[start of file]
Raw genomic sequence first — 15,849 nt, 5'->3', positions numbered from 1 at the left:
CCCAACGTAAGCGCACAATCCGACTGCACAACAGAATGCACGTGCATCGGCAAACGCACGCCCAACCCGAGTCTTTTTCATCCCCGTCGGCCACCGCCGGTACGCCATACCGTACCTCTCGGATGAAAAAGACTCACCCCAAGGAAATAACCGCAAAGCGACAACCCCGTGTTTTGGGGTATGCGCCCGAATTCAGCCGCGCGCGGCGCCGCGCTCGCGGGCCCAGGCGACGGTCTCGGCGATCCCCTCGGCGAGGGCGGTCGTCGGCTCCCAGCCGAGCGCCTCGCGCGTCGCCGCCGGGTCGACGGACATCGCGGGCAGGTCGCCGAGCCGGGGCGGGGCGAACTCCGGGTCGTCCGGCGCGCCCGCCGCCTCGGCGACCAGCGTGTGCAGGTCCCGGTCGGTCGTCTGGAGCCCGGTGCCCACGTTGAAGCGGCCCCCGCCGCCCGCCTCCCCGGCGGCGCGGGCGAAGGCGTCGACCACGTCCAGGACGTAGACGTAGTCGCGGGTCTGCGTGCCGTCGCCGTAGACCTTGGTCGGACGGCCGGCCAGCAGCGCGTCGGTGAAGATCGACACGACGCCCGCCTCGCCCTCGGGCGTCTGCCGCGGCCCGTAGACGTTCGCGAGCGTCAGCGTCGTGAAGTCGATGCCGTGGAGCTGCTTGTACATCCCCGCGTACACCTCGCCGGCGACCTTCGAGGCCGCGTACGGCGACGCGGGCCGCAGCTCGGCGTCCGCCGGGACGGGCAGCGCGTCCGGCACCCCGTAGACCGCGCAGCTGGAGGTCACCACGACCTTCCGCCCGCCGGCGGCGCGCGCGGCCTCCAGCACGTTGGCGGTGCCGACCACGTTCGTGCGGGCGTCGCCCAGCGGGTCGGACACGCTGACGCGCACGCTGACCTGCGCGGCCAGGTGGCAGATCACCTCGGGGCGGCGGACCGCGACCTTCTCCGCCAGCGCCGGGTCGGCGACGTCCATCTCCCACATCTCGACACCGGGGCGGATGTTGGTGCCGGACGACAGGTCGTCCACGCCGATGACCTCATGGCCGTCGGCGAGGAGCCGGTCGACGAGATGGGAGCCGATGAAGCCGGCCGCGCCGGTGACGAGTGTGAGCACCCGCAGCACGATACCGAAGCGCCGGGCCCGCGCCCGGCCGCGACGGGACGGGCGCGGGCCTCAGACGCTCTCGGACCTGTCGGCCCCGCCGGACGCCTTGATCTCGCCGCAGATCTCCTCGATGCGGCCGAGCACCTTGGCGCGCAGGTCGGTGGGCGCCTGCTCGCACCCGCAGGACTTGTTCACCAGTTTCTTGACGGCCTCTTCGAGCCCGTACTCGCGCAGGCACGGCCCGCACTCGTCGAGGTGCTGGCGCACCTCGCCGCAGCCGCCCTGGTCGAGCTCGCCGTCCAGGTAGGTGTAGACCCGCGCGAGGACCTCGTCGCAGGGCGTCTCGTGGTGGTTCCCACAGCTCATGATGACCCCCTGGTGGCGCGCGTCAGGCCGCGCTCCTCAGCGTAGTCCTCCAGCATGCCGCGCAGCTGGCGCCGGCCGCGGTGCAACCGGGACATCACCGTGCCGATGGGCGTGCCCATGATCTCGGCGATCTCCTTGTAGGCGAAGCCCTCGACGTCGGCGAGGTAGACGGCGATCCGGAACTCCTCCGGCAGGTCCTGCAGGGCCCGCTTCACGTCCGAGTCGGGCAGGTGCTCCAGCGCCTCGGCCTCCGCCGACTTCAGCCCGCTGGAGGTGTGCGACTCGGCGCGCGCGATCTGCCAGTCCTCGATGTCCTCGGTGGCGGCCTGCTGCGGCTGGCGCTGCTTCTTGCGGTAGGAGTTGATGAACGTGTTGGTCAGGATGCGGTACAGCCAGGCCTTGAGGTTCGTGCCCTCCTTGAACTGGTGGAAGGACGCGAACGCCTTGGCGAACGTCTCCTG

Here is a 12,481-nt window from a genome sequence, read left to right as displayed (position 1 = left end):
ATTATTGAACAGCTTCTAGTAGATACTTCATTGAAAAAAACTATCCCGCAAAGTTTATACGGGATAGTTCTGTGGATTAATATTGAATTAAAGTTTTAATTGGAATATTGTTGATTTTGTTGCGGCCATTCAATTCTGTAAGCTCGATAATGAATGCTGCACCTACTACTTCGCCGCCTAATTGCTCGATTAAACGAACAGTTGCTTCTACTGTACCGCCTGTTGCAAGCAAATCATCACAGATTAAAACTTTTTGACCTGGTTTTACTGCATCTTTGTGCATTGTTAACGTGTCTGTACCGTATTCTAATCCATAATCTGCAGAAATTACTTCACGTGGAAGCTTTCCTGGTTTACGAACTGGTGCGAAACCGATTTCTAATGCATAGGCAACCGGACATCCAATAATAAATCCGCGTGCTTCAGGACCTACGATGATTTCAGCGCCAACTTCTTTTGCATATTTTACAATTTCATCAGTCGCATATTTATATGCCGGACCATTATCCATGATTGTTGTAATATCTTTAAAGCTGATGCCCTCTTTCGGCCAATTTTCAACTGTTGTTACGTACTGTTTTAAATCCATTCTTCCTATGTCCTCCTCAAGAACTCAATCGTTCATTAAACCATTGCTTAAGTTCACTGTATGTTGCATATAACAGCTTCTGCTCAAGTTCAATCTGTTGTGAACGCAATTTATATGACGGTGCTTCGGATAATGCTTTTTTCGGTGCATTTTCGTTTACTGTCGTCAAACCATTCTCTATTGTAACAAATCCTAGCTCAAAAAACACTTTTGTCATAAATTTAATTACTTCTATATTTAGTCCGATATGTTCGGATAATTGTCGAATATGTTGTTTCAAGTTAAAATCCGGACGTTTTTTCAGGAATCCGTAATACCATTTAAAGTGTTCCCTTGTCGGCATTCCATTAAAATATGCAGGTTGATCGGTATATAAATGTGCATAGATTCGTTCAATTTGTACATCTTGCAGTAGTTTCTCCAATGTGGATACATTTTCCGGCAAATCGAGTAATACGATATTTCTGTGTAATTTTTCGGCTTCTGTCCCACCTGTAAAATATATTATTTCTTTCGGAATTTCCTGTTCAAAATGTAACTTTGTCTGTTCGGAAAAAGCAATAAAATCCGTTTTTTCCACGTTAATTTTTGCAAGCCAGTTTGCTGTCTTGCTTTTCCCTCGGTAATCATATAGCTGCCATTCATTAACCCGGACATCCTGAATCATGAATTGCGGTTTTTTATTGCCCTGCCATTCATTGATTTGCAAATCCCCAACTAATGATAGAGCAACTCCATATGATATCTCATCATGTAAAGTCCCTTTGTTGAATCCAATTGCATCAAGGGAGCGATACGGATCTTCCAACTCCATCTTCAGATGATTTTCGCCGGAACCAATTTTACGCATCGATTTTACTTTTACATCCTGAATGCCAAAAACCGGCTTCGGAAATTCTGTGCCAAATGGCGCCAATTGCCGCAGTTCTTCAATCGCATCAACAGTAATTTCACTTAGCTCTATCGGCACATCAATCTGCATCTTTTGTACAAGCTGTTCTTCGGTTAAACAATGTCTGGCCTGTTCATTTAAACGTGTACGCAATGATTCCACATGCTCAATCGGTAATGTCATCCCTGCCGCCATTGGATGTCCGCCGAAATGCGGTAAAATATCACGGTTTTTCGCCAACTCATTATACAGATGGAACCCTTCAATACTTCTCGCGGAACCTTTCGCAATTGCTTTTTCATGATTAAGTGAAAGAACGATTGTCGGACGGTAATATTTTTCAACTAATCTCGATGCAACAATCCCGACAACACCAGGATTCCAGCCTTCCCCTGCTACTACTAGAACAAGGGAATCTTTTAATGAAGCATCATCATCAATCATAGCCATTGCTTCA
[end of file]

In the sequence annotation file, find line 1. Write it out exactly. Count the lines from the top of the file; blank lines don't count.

Raw genomic sequence first — 15,849 nt, 5'->3', positions numbered from 1 at the left: